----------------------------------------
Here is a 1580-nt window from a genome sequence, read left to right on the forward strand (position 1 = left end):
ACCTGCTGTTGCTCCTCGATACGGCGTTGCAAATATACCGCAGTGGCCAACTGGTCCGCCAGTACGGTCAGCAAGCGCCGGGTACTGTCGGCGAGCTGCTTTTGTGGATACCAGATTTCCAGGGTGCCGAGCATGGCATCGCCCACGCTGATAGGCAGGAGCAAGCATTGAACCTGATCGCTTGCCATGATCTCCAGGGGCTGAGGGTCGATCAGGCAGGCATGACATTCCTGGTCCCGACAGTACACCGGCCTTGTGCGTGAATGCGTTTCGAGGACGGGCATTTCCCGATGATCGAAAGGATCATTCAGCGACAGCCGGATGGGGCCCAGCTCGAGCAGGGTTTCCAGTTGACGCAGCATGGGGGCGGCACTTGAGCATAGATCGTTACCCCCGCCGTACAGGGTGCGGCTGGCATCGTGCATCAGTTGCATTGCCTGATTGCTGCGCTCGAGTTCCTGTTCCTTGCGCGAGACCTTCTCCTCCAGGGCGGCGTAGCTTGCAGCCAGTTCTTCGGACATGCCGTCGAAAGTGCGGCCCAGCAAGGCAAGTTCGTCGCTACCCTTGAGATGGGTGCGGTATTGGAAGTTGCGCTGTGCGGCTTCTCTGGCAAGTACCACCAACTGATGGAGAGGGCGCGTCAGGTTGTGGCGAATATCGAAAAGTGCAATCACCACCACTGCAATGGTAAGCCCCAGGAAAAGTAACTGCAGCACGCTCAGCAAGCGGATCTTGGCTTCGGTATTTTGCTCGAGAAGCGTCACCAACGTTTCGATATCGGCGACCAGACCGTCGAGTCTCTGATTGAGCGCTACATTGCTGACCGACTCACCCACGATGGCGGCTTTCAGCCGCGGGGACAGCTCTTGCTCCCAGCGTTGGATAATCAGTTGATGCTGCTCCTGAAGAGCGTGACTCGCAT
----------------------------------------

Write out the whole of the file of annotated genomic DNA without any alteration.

Here is a 1580-nt window from a genome sequence, read left to right on the forward strand (position 1 = left end):
ACCTGCTGTTGCTCCTCGATACGGCGTTGCAAATATACCGCAGTGGCCAACTGGTCCGCCAGTACGGTCAGCAAGCGCCGGGTACTGTCGGCGAGCTGCTTTTGTGGATACCAGATTTCCAGGGTGCCGAGCATGGCATCGCCCACGCTGATAGGCAGGAGCAAGCATTGAACCTGATCGCTTGCCATGATCTCCAGGGGCTGAGGGTCGATCAGGCAGGCATGACATTCCTGGTCCCGACAGTACACCGGCCTTGTGCGTGAATGCGTTTCGAGGACGGGCATTTCCCGATGATCGAAAGGATCATTCAGCGACAGCCGGATGGGGCCCAGCTCGAGCAGGGTTTCCAGTTGACGCAGCATGGGGGCGGCACTTGAGCATAGATCGTTACCCCCGCCGTACAGGGTGCGGCTGGCATCGTGCATCAGTTGCATTGCCTGATTGCTGCGCTCGAGTTCCTGTTCCTTGCGCGAGACCTTCTCCTCCAGGGCGGCGTAGCTTGCAGCCAGTTCTTCGGACATGCCGTCGAAAGTGCGGCCCAGCAAGGCAAGTTCGTCGCTACCCTTGAGATGGGTGCGGTATTGGAAGTTGCGCTGTGCGGCTTCTCTGGCAAGTACCACCAACTGATGGAGAGGGCGCGTCAGGTTGTGGCGAATATCGAAAAGTGCAATCACCACCACTGCAATGGTAAGCCCCAGGAAAAGTAACTGCAGCACGCTCAGCAAGCGGATCTTGGCTTCGGTATTTTGCTCGAGAAGCGTCACCAACGTTTCGATATCGGCGACCAGACCGTCGAGTCTCTGATTGAGCGCTACATTGCTGACCGACTCACCCACGATGGCGGCTTTCAGCCGCGGGGACAGCTCTTGCTCCCAGCGTTGGATAATCAGTTGATGCTGCTCCTGAAGAGCGTGACTCGCAT